rnevares

Chapter 8: Telling Stories with Video

Some things just can’t be expressed with words. That’s where the POWER of videos comes in.

Copyright: avcreative.co.uk

“The tools have changed, but the game remains the same: visual journalism is about telling compelling stories that connect an audience with subjects, people and issues.” – Mark Briggs

First thing to know about making videos to tell one’s story is that perfection is not necessary. A video’s authenticity and behind the scenes feel, can go much further sometimes than a “perfectly” edited video.

PLAN YOUR VIDEO AND GO

  1. Use different approaches depending on the project.
  2. Storyboarding.
  3. Mix up the shots.

Some good accessories to have are:

  • Tapes and batteries: Make sure you have enough power and space.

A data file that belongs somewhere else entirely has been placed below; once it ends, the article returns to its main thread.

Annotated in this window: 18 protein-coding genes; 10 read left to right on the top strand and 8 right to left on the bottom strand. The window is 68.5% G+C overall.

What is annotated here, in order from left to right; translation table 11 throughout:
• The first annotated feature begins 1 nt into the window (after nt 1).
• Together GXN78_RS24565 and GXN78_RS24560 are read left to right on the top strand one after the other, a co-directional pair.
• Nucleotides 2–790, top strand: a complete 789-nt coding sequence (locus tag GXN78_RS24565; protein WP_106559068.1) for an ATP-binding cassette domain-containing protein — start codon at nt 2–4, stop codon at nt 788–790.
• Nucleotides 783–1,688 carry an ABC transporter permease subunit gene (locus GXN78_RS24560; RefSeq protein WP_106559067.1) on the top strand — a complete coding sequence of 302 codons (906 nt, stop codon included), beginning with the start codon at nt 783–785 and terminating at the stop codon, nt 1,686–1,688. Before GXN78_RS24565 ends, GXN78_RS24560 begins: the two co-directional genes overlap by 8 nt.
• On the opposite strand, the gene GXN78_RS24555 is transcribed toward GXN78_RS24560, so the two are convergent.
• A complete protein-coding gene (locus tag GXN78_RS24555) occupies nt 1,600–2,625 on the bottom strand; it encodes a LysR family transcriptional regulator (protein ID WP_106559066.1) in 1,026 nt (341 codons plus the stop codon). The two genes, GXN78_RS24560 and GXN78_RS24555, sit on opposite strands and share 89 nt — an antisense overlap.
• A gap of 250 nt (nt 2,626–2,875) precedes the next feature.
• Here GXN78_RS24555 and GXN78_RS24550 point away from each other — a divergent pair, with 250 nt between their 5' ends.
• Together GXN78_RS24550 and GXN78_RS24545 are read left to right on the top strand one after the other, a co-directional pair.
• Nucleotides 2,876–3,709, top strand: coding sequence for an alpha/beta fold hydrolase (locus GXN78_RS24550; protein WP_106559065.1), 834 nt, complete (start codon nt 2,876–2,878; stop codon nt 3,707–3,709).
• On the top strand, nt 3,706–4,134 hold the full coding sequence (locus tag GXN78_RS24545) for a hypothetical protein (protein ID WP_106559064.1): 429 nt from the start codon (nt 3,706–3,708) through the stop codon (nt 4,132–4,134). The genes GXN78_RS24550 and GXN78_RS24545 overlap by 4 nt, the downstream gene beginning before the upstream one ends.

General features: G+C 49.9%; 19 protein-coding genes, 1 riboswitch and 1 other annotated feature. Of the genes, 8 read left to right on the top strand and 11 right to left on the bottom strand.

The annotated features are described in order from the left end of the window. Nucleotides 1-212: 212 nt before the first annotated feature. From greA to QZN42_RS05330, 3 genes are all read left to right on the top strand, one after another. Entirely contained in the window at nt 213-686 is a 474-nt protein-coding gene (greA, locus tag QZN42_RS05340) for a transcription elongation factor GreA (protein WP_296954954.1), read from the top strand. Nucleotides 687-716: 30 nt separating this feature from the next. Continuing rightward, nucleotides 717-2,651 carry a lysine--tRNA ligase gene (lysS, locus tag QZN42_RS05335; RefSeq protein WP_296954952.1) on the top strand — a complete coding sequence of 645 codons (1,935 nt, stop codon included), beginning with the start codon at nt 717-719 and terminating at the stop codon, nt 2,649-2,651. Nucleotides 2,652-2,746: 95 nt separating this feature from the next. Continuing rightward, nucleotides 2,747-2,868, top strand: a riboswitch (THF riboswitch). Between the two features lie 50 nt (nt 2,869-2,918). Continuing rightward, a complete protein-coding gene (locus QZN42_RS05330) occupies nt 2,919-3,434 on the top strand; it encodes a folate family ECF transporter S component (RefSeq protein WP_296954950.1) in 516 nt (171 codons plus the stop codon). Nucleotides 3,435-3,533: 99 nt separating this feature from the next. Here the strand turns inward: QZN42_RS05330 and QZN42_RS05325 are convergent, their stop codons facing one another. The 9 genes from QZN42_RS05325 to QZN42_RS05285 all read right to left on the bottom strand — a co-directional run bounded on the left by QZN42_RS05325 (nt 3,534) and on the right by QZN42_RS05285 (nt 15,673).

• Microphones: Built-in mic for natural/environmental sound, wireless-mic for interviews and shotgun mic to get conversations among several people.
  • Tripod: There’s nothing better than a steady shot to produce a professional video.
  • Headphones: Listen while you shoot to make sure the audio is good.
  • Lighting: Powerful lighting produces a powerful video.

Some great lessons for visual storytelling, according to Briggs, are:

  • Define your story in the first 20 seconds; make sure to HOOK your audience.
  • There must be a beginning, middle and end.
  • Don’t let your viewers get bored! Short clips are the way to go.
  • Focus on only ONE central idea and stay with that ONE idea.
  • Characters are what make your stories. Better characters = better story.

Final thing is to publish your video online. Posting it on your own website is great, but viral video distribution is that way to go. Freelance multimedia journalist Angela Grant recommends using TubeMogul that will automatically upload your video to 20 different video-sharing sites, including YouTube.

Bottom line: Shoot, shoot and shoot some more.

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